Holidaying like it was 1990 in Western Australia
Early childhood holidays were in a remote beach hut community, surrounded by sand dunes, daily encounters with kangaroos and emus, and stories of a haunted hut. I made it once to the window at night before hastily running away because the oil lantern and wood rocking chair freaked my wandering imagination into thinking a ghost would appear any minute. The excitement was playing with the kids next door and running through the settlement in the evenings to see the fishermen’s catch for the day. Once it was even a shark! We climbed rocks on the beach, held jumping competitions off some hills behind the hut and played some serious hide and seek. Showers were ‘kettle showers’. A kettle heated up on a metters stove and then bought into the bath. There was no electricity and the residents rejected the local councils offer to run power, so we used kerosene or gas bottle lights. I know now this made the holidays even more interesting. The fridge was an oil lit one. We fell asleep in bunk beds to the sounds of crashing waves, only a sand dune away from us.
I know now that holidays like these were slow, peaceful and liberating. At home we weren’t allowed to go to the park by ourselves but on our holiday we could explore and adventure! When I think of those early holidays I wish and hope every kid experiences the same. Even now as an adult I seek a similar experience (but maybe with a flowing hot water shower). The sense of adventure and waking up in the morning with no plan or schedule. When I hit the age of 18 I favoured international destinations, feeding my desire to discover new cultures and foods in more of a rushed style of travelling. For a while I forgot about those slow holidays. It wasn’t until we started cycling and exploring once more that I’ve been reminded of how special Western Australia is. Even a night or two in the forest or by the beach is incredibly relaxing and peaceful. It keeps life grounded and I feel so much gratitude that Western Australia so far has protected large pockets of forest and coastline just for us to enjoy! National Parks and coastlines is what I am referring too. The Bibbulmun Track and Munda Biddi trail are prime examples of locals and travellers coming together to maintain that experience of nature. Having seen countries overcome by tourism development and often ignoring the surrounding ecology and environment because they make more money creating an artificial one within the gates of a resort, it’s nice to find no frills camping grounds like Honeymoon pool or Warren campground where you can go out and discover the area on your own. Listening to birds, hiking a trail or fishing. Riding a bike.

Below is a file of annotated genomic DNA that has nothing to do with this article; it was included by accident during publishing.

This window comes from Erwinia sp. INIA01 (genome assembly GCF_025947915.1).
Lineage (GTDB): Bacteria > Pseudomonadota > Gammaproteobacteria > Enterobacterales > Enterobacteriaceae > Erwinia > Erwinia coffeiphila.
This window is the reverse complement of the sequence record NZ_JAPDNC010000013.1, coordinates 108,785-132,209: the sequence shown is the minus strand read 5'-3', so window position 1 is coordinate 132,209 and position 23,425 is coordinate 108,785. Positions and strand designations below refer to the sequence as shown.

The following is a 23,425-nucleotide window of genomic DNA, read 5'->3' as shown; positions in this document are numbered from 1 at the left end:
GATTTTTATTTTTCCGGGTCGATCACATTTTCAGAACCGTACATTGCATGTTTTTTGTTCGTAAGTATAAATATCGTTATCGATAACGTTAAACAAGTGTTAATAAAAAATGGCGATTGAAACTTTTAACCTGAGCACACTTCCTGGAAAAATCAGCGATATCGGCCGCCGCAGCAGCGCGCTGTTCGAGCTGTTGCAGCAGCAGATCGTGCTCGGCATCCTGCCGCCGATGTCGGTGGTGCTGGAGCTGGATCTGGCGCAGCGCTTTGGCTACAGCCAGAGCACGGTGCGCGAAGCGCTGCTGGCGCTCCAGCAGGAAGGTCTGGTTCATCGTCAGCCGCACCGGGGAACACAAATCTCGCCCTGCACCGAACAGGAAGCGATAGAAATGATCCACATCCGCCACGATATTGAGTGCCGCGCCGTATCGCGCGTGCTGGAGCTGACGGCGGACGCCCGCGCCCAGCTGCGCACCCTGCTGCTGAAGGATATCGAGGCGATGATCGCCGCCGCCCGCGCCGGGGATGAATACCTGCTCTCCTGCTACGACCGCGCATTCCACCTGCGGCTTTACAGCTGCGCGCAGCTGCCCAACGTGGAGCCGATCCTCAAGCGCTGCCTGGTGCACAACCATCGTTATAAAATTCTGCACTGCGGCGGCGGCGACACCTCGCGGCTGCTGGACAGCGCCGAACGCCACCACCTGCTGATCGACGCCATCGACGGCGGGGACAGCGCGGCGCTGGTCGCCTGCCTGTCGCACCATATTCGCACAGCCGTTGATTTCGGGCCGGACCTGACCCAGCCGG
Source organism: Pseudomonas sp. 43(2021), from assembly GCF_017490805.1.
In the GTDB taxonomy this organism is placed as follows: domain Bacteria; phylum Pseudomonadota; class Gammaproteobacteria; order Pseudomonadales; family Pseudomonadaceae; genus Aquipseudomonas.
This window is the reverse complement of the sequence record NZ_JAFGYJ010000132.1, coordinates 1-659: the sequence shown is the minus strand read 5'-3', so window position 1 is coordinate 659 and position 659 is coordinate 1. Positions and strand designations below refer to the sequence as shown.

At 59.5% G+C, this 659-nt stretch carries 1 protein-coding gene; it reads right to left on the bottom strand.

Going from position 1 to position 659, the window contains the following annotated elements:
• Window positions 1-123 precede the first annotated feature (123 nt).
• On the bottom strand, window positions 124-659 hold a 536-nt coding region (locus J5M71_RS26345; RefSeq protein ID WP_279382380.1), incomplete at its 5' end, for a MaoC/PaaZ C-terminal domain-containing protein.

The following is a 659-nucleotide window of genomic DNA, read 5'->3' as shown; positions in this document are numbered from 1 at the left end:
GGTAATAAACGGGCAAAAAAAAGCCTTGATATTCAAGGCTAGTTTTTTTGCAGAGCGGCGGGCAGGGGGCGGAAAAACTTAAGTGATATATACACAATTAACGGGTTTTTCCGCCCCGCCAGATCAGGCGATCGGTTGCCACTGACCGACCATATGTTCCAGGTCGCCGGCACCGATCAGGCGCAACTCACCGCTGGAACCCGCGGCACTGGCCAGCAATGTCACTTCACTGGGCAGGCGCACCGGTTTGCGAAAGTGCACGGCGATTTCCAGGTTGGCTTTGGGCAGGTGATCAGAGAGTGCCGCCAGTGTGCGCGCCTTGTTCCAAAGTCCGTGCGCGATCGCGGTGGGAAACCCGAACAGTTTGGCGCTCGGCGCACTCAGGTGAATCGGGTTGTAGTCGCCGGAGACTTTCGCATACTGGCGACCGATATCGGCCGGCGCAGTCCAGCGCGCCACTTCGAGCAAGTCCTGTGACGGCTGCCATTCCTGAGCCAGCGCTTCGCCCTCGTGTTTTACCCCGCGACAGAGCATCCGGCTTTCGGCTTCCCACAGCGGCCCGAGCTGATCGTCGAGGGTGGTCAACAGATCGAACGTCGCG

While I think I may have talked myself into venturing to the south for a weekend again what is your favourite holiday style? Or destination?
Below are a couple of holiday snaps of D’Entrecasteaux National Park, located south of Pemberton in Western Australia. Of course when you visit Western Australia you must buy a bottle of the local red to end the day!
Quick and Easy Meal Suggestions
Pizza and salad (BYO the pizza base)
BBQ and hot dogs
Beef and avocado salsa nachos
Sausage and mash potato with Sauerkraut
Toasted steak sandwich
Thai green curry and white rice
Slow holiday locations in Western Australia
Wellington Forest Cottages – 1920’s cottages set in a pocket of Jarrah forest close to Ferguson Valley and Bunbury
Windy Harbour camp site – You’ll need a tent or a caravan for this wonderfully remote camping ground by the beach.
Ferguson Farmstay – My friends stayed here recently with their toddler and loved it, so I’m including this for families with very young children. Every day there are ‘farm activities’ for the kids. Set high on a hill outside of Bunbury in Ferguson Valley.
Jilba Cottage – a self contained cottage on a working farm run by Jim and Joan. Set on the side of the Porongurups.
Donnelly River Holiday Village – an old mill town re purposed into a holiday village where there may possibly be more kangaroos and emus than residents! No television or wireless internet – perfect! A great place for hiking and biking. Bring your own linen or hire.
Wooleen Station – Camping in the outback, a place to see the night sky in perfect form
Evedon Park Bush Retreat – Stay in a cabin by the lake and awaken to noises in the Jarrah forest. In winter cosy up to the fire.
Caroline Thomson Cabins – Hopefully still the same as I experienced in year 7 camp, these cabins are on Rottnest Island. Spend the day cycling and then fire up the BBQ. Be sure to keep the cabin doors closed as the quokkas also like to explroe!